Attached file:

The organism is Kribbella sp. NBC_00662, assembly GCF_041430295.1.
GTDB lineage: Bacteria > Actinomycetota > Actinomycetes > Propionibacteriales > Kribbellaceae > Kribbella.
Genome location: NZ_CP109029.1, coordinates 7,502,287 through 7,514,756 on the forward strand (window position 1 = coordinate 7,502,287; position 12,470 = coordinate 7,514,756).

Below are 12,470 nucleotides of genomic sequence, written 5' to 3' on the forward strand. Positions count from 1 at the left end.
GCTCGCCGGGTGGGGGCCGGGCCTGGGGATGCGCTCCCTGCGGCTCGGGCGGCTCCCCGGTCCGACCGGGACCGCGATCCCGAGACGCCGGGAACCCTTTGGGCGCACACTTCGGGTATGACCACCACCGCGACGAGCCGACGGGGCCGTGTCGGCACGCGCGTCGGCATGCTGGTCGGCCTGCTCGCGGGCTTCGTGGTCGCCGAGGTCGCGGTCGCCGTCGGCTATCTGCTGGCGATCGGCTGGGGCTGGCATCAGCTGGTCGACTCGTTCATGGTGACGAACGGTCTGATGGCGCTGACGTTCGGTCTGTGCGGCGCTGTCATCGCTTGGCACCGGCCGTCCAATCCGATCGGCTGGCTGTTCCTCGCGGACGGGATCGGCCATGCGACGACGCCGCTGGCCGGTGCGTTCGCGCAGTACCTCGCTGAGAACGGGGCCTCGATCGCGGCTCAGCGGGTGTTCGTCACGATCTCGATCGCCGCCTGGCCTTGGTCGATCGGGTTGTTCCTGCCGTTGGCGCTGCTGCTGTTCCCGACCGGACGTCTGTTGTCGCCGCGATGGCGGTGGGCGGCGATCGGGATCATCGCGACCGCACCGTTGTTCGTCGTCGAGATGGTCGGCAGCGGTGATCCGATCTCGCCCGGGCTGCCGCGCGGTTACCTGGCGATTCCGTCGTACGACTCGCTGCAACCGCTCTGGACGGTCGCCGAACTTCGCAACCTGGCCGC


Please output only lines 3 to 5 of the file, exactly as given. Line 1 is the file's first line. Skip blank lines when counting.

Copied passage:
Genome location: NZ_CP109029.1, coordinates 7,502,287 through 7,514,756 on the forward strand (window position 1 = coordinate 7,502,287; position 12,470 = coordinate 7,514,756).

Below are 12,470 nucleotides of genomic sequence, written 5' to 3' on the forward strand. Positions count from 1 at the left end.
GCTCGCCGGGTGGGGGCCGGGCCTGGGGATGCGCTCCCTGCGGCTCGGGCGGCTCCCCGGTCCGACCGGGACCGCGATCCCGAGACGCCGGGAACCCTTTGGGCGCACACTTCGGGTATGACCACCACCGCGACGAGCCGACGGGGCCGTGTCGGCACGCGCGTCGGCATGCTGGTCGGCCTGCTCGCGGGCTTCGTGGTCGCCGAGGTCGCGGTCGCCGTCGGCTATCTGCTGGCGATCGGCTGGGGCTGGCATCAGCTGGTCGACTCGTTCATGGTGACGAACGGTCTGATGGCGCTGACGTTCGGTCTGTGCGGCGCTGTCATCGCTTGGCACCGGCCGTCCAATCCGATCGGCTGGCTGTTCCTCGCGGACGGGATCGGCCATGCGACGACGCCGCTGGCCGGTGCGTTCGCGCAGTACCTCGCTGAGAACGGGGCCTCGATCGCGGCTCAGCGGGTGTTCGTCACGATCTCGATCGCCGCCTGGCCTTGGTCGATCGGGTTGTTCCTGCCGTTGGCGCTGCTGCTGTTCCCGACCGGACGTCTGTTGTCGCCGCGATGGCGGTGGGCGGCGATCGGGATCATCGCGACCGCACCGTTGTTCGTCGTCGAGATGGTCGGCAGCGGTGATCCGATCTCGCCCGGGCTGCCGCGCGGTTACCTGGCGATTCCGTCGTACGACTCGCTGCAACCGCTCTGGACGGTCGCCGAACTTCGCAACCTGGCCGC